Too much to mention!

Maybe the main reason why the Costa de Prata is so renowned, is the huge number and quality of things to see and do.

The vast beaches, remarkable nature, special museums, historic cities and monastries, picturesque villages. It's really too much to mention but we try anyway.

Sub categories

World Heritages

World Heritages

No Less than 5 of the 14 Portuguese World Hertitage sites are located here

  1. Monastry of Alcobaça
  2. Monastry of Batalha
  3. Cultural landscape of Sintra
  4. Convent of Christ in Tomar
  5. University of Coimbra

11 Portuguese sites are on the Tentative List. This means the country has nominated these sites to be added to the UNESCO World Heritage list. You can find 2 of these sites in the Costa de Prata.

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Exciting caves

Exciting caves

Spectacular caves

In the nature park of Serra de Aire e dos Candeeiros you can visit several caves. All three give you a spectacular view below the surface of the earth. Some locations look extra special because of the stunning lighting. On a regular basis exhibitions are organised inside the caves.

These are the caves:

  • Grutas Alvados/ San Antonio
  • Grutas da Moeda
  • Grutas Mira d’Aire

The latter won the price 'Natural wonder of Portugal'.

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Special museums

Special museums

From Buddha to Dino

Not only the Costa de Prata offers many historical buildings, there are also lots of interesting museums and sculpture parks. Often surprisingly modern and multimedial.

Indoor museums, open air exhibitions, excavations, you name it and its there. How about dinossaur footprints or the impressive Buddha Eden park?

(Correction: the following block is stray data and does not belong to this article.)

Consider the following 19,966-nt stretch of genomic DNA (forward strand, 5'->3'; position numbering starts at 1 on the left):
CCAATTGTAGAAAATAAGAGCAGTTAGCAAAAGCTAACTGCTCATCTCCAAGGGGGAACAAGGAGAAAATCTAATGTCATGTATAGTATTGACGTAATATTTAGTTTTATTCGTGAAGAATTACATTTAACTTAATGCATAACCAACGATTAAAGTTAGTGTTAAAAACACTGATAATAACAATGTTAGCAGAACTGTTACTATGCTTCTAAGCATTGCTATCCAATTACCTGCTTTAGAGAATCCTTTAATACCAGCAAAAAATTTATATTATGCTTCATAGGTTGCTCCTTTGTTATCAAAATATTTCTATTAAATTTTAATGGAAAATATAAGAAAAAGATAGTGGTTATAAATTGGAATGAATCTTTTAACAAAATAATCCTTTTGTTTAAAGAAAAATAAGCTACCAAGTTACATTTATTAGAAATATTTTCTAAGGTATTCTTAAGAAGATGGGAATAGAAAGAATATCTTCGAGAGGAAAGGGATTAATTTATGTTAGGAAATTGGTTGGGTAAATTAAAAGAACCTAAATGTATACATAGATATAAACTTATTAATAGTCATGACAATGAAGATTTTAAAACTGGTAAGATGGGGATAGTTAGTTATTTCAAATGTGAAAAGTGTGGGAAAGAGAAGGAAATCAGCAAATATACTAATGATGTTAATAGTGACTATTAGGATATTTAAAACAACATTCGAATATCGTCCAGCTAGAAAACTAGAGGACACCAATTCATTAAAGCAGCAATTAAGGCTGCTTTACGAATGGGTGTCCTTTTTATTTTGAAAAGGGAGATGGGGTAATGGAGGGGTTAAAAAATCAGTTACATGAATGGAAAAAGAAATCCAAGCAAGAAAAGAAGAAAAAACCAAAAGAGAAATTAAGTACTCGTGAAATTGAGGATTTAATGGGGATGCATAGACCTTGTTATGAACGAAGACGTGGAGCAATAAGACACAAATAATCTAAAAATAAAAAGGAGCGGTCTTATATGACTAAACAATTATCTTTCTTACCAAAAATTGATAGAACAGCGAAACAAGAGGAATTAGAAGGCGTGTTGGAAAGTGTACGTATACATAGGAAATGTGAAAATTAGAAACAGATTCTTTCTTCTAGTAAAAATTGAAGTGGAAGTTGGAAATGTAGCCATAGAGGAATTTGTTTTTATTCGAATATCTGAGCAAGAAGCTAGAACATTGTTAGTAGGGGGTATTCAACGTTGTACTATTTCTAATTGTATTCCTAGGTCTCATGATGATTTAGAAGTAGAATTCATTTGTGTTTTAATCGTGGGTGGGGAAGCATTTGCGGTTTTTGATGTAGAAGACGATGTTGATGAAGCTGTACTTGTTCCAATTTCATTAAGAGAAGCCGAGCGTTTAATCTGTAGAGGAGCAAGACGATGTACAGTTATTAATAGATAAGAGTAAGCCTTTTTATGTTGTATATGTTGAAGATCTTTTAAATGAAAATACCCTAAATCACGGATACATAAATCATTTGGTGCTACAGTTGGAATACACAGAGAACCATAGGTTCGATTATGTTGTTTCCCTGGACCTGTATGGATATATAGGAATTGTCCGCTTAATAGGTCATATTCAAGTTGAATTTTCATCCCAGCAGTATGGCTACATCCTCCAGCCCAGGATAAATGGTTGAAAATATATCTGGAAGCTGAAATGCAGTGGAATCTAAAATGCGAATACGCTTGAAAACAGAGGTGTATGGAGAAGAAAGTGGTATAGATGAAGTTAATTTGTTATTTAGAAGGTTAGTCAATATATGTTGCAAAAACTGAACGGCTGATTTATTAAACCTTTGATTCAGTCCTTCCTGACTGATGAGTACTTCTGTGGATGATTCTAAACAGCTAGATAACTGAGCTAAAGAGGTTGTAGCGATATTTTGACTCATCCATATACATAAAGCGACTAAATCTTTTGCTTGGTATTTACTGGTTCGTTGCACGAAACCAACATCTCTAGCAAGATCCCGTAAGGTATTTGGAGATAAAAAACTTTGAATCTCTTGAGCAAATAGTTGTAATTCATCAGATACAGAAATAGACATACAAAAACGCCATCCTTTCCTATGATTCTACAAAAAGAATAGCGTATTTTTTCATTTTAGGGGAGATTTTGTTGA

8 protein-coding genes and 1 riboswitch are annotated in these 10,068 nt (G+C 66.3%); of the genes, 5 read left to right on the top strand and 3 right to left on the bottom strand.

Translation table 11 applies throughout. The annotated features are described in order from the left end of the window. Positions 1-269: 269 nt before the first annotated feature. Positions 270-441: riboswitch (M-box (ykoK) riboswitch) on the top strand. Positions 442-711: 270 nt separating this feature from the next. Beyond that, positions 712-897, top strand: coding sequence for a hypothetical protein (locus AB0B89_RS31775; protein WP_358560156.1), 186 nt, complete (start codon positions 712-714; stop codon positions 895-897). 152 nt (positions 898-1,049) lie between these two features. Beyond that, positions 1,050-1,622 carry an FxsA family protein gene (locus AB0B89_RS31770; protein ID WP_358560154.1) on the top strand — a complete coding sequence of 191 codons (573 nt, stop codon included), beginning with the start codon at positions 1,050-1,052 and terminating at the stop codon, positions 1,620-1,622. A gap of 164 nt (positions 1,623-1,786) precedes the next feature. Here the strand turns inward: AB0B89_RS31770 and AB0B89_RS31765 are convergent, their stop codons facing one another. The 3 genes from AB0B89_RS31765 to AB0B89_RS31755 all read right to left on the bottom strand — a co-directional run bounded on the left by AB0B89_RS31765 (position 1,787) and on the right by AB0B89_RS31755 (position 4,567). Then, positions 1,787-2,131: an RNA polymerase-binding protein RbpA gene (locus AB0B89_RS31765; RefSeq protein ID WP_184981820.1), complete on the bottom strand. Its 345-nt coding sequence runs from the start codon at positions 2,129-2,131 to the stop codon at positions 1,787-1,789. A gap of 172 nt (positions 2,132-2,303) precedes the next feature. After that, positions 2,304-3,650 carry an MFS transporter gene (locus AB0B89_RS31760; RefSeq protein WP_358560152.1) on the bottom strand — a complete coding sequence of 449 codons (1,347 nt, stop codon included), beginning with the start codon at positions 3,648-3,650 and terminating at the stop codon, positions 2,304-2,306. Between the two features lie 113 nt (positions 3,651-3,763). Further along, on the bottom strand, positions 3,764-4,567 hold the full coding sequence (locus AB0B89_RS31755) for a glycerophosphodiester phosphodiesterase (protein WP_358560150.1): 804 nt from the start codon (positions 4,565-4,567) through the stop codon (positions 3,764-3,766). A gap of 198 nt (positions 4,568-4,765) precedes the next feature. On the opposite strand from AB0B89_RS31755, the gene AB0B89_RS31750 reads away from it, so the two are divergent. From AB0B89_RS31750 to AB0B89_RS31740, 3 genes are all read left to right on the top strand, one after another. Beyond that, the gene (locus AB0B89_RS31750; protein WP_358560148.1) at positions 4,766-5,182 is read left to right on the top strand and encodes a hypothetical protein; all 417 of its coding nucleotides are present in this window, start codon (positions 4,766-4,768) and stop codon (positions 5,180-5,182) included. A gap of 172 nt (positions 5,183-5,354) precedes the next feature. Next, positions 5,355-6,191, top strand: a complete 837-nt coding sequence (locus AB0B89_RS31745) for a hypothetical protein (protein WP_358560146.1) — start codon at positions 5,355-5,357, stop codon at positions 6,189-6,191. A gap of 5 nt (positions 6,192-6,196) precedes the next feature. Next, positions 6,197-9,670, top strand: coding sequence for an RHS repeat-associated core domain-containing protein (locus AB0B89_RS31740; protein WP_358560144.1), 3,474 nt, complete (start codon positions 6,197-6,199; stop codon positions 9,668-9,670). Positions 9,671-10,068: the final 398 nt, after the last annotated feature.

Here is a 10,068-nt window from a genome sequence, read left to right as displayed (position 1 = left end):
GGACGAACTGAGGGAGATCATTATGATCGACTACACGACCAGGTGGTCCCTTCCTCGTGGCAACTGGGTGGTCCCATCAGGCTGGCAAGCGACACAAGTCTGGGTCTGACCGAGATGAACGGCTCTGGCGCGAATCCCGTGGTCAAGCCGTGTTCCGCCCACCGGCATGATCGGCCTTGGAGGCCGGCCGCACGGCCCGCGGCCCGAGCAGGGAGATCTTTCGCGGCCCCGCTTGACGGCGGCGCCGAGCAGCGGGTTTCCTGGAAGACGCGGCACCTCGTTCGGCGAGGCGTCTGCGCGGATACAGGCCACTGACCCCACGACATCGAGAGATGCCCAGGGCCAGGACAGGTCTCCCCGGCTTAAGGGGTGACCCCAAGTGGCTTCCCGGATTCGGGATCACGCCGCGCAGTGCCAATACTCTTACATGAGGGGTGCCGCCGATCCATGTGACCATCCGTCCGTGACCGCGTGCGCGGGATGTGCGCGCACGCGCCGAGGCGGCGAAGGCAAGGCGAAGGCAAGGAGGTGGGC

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Cosy markets

Cosy markets

A unforgettable experience

Going to a market in the Silver Coast is a experience not easy to forget; a big difference with the markets in the UK is that you can buy almost anything you want. Clothes (casual but also costumes) and shoes till tools, rugs, distilling kettles, horse saddles and living animals like chickens, rabbits and puppies.  

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Nature and Culture

Nature and Culture

To enjoy!

Both nature- and culture lovers won´t miss a thing in this region. Naturepark Serra d’Aire e Candeeiros for instance is 400 km2 large and a real paradise for hikers and mountain-bikers. The large amount of historical buildings and cities, de farmers markets, the (fado) concerts and museums making the Portuguese culture palpable.

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Portugues sentimental song full of melancholy

Fado is the most popular folk music in Portugal. This Portuguese of way singing about life can be traced back to early 19th century. It originates from the poor districts of Lisbon. Fado literally means “fate” (from the Latin word “fatum”), and fado is part of every Portuguese person’s life.
The songs are about things that happen in life, melancholy, sadness, nostalgia for what no longer exists, but also about happiness and feasts. The Portuguese word for these feelings is “saudade”. This is such a typical Portuguese word, in other languages there is no translation for it.